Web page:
Dr. Kelly Jerstad is a board certified dermatologist in South Dakota. You may also know her as The Social Dermatoligist, on the website The Social Derm. Be Well South Dakota is honored to have her as our featured guest blogger this week!
Hello fellow South Dakotans! Did you know that skin cancer is the most common form of cancer worldwide? The three most common types of skin cancer include basal cell carcinoma (the most common), squamous cell carcinoma (the second most common) and melanoma. Today, I would like to discuss melanoma prevention. Melanoma is the most deadly form of skin cancer and is the fastest growing cancer in the US and worldwide. The lifetime risk of developing melanoma in the US is 1 in 50. Luckily, the majority (but not all) of skin cancers including melanoma, are visible! This means you can partake in the prevention of this type of cancer unlike any other cancer…because you can usually see it…but you have to be looking!
The biggest risk factor for melanoma is having a large number of moles. Other risk factors include a history of blistering sunburns especially as a child, red hair, fair skin and light eyes, a history of tanning bed use or extensive sun exposure and a family history of melanoma. I recommend yearly skin checks by a dermatologist if you have any of these risk factors. Your dermatologist will help you on several levels. First, they will help you access your risk level and identify any suspicious moles. But, it is important for your dermatologist to know if you have noticed any changing or new moles. Not all changing or new moles are bad, but they do have to be evaluated with a “higher level of suspicion”, meaning extra attention during evaluation has to be given to these moles. This is one of the biggest reasons monthly self skin examinations are important and I recommend examining your skin on a monthly basis whether you have risk factors or not.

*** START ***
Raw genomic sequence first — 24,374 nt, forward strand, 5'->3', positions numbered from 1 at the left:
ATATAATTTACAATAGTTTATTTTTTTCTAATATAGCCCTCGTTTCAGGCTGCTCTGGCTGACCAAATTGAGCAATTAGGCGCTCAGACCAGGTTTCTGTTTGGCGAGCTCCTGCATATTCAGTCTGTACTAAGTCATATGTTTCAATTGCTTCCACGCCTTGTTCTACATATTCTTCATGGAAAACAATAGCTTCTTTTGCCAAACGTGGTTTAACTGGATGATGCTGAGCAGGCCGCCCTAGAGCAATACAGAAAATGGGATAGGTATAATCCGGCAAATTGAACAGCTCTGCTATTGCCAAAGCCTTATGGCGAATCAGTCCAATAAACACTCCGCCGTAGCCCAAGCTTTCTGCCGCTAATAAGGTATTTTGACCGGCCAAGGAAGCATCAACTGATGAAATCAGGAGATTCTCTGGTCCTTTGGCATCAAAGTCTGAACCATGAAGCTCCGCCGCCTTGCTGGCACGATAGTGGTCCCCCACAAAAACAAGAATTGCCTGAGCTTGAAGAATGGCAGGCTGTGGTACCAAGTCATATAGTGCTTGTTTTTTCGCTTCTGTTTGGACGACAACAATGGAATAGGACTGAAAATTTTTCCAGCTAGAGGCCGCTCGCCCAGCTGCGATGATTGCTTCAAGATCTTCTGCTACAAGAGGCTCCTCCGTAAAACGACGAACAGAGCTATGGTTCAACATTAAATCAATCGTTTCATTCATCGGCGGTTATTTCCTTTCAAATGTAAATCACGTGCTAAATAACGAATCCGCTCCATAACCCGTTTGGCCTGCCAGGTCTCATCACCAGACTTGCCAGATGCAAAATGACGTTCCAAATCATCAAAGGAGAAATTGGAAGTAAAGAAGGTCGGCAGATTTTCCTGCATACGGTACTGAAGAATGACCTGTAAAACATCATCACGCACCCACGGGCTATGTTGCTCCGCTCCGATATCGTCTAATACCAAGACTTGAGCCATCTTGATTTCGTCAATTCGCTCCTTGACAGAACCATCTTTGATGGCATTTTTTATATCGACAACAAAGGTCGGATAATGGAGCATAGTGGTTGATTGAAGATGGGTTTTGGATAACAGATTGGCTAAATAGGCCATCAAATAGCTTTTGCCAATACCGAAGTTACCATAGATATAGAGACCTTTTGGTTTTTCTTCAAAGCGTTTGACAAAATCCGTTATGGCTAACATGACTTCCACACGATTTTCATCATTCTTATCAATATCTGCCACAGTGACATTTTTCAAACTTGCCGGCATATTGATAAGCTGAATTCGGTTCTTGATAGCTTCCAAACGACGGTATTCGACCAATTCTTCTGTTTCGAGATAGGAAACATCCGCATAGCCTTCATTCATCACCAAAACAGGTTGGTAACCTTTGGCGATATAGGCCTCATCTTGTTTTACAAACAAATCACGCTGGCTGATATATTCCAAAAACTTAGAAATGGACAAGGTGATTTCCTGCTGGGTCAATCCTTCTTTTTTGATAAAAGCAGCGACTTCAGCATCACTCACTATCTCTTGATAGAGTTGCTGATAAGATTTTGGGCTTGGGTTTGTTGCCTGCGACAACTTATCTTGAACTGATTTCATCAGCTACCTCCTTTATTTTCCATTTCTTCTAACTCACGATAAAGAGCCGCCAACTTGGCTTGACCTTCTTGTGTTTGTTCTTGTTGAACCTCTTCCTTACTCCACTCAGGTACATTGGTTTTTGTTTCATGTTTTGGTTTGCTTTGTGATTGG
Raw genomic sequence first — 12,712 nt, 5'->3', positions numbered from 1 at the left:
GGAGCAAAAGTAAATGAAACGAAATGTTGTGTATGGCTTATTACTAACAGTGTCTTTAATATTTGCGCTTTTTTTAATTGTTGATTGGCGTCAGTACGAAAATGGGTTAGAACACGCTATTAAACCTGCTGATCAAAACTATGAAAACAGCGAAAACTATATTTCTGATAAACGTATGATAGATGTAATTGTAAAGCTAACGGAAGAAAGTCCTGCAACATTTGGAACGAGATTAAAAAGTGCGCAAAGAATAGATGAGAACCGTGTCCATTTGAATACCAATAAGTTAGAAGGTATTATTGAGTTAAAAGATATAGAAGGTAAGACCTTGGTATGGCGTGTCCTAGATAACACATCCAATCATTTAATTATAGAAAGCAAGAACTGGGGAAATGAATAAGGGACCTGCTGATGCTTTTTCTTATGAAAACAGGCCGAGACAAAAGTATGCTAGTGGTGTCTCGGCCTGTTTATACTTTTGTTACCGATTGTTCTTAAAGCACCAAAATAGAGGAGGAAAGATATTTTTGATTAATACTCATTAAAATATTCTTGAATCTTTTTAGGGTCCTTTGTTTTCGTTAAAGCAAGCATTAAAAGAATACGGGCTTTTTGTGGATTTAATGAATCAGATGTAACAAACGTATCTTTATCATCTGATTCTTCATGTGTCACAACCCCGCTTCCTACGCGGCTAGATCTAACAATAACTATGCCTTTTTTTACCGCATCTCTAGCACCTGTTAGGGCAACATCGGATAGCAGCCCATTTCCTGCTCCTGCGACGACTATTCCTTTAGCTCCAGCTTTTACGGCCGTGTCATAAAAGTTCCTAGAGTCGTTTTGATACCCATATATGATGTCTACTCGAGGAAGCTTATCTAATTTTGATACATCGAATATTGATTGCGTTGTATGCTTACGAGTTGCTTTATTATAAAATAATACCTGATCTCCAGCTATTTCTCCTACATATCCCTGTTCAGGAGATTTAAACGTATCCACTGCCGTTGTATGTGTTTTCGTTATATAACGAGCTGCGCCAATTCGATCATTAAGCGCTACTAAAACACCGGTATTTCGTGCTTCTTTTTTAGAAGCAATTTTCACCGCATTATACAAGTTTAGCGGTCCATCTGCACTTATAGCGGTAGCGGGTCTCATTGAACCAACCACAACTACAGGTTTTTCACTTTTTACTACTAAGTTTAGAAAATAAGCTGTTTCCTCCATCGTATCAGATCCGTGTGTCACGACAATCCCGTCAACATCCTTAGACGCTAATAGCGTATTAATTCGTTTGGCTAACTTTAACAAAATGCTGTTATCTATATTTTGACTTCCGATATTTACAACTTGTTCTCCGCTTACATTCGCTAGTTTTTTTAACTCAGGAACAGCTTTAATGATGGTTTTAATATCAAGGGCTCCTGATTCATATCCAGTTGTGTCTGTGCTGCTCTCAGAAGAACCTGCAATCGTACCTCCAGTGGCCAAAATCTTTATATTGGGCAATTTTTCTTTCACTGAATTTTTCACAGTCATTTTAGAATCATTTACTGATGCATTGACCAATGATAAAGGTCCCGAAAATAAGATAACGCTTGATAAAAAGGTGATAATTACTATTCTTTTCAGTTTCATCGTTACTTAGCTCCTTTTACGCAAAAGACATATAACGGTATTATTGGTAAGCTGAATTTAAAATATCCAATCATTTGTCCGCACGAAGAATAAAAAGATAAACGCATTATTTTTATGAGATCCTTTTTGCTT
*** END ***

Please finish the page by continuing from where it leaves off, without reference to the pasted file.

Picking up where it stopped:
A melanoma can develop from a mole or on normal skin out of nowhere. Melanomas tend to stand out (“the ugly duckling rule”) from other moles because they typically are darker than other moles and may be irregularly bordered, asymmetric or have multiple colors. Melanomas usually do not start out as being raised; and a raised mole, unless it has changed, is not necessarily suspicious for a melanoma. Melanomas are most common on areas of the skin that usually don’t get much sun exposure such as on the backs of men and the legs of women in comparison to the head and neck which get year round sun exposure. The exception to this is lentigo maligna melanoma which is a type of melanoma that starts from a sun spot but gradually changes and is most common in the elderly and is often on the head and neck.
Any changing lesion or pimple-like lesion that doesn’t heal, bleeds or feels irritated should be evaluated. The best preventative measures against melanoma are respecting the sun and wearing sunscreen religiously, monthly self exams and being seen by a dermatologist if you have risk factors.